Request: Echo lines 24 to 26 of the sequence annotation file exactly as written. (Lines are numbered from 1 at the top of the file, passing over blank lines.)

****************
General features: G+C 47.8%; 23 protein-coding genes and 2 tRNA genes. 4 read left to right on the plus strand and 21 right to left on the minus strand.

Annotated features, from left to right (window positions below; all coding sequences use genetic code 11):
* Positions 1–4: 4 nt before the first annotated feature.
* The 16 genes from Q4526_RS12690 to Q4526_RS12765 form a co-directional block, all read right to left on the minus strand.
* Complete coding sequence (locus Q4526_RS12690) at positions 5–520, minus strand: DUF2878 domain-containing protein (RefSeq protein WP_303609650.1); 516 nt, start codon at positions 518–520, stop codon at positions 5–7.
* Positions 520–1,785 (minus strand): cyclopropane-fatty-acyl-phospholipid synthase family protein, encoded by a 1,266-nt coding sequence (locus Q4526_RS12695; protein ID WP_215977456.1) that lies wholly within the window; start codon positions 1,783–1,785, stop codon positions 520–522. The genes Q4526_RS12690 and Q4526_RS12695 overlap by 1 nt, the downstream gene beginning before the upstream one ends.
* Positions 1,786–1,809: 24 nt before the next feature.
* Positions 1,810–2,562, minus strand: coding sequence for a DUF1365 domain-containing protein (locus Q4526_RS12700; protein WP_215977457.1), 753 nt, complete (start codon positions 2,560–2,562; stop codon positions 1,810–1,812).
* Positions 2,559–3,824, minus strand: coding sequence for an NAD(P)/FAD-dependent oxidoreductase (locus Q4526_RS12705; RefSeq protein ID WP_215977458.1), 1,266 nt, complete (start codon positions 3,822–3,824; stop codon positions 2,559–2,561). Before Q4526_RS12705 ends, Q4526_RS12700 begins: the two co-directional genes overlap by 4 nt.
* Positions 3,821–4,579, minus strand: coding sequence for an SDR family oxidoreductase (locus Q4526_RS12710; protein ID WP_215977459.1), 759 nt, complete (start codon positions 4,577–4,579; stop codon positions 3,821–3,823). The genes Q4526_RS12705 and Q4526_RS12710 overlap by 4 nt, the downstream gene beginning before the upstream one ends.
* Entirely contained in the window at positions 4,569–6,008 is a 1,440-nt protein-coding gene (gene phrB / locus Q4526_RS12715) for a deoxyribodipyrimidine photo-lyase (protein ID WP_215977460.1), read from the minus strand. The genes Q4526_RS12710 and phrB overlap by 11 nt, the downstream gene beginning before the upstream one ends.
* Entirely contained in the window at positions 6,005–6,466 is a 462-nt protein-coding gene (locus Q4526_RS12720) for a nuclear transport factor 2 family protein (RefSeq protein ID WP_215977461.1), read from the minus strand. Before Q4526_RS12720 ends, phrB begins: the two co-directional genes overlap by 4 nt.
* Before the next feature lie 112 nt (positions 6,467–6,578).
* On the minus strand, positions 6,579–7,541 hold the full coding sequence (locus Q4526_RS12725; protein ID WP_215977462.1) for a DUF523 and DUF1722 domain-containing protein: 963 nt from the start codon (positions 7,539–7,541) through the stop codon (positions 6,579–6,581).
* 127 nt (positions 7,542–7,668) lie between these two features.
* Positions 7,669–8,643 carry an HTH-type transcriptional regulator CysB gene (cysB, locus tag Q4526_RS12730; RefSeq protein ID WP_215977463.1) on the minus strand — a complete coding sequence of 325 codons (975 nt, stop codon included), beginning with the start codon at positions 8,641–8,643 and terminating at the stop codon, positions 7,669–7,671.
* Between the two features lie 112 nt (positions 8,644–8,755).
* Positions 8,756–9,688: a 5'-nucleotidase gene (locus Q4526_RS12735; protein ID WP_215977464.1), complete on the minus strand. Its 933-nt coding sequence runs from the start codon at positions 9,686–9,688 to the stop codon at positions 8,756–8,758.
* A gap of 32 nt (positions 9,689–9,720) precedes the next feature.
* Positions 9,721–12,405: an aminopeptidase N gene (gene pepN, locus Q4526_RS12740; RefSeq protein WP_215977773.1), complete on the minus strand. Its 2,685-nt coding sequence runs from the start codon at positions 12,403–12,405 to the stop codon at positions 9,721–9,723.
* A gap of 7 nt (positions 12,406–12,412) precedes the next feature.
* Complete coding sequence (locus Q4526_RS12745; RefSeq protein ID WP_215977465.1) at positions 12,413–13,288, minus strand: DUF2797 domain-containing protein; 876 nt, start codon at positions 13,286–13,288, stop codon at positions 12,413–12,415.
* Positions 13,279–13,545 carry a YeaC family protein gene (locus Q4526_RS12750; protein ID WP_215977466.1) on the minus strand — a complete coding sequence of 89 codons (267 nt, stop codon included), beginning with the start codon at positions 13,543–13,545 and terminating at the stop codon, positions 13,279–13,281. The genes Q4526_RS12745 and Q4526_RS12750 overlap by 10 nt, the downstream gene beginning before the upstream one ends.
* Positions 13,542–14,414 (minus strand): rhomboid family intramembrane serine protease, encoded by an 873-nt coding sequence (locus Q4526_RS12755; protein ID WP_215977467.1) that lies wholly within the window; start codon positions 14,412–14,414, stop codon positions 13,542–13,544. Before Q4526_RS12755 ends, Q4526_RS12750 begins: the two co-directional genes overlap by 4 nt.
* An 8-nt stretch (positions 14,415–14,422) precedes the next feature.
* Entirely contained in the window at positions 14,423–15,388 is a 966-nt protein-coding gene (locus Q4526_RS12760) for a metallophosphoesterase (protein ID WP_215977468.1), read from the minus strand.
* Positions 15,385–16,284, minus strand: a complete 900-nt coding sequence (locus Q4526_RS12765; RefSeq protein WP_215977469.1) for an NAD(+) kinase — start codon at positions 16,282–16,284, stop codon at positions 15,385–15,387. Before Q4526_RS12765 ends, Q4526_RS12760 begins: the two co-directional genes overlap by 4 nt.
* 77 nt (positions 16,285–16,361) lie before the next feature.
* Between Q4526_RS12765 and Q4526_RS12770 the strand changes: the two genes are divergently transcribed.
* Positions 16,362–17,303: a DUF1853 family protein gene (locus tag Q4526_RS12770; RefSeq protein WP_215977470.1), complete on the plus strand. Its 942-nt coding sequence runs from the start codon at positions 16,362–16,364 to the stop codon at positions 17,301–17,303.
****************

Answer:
* Positions 13,542–14,414 (minus strand): rhomboid family intramembrane serine protease, encoded by an 873-nt coding sequence (locus Q4526_RS12755; protein ID WP_215977467.1) that lies wholly within the window; start codon positions 14,412–14,414, stop codon positions 13,542–13,544. Before Q4526_RS12755 ends, Q4526_RS12750 begins: the two co-directional genes overlap by 4 nt.
* An 8-nt stretch (positions 14,415–14,422) precedes the next feature.
* Entirely contained in the window at positions 14,423–15,388 is a 966-nt protein-coding gene (locus Q4526_RS12760) for a metallophosphoesterase (protein ID WP_215977468.1), read from the minus strand.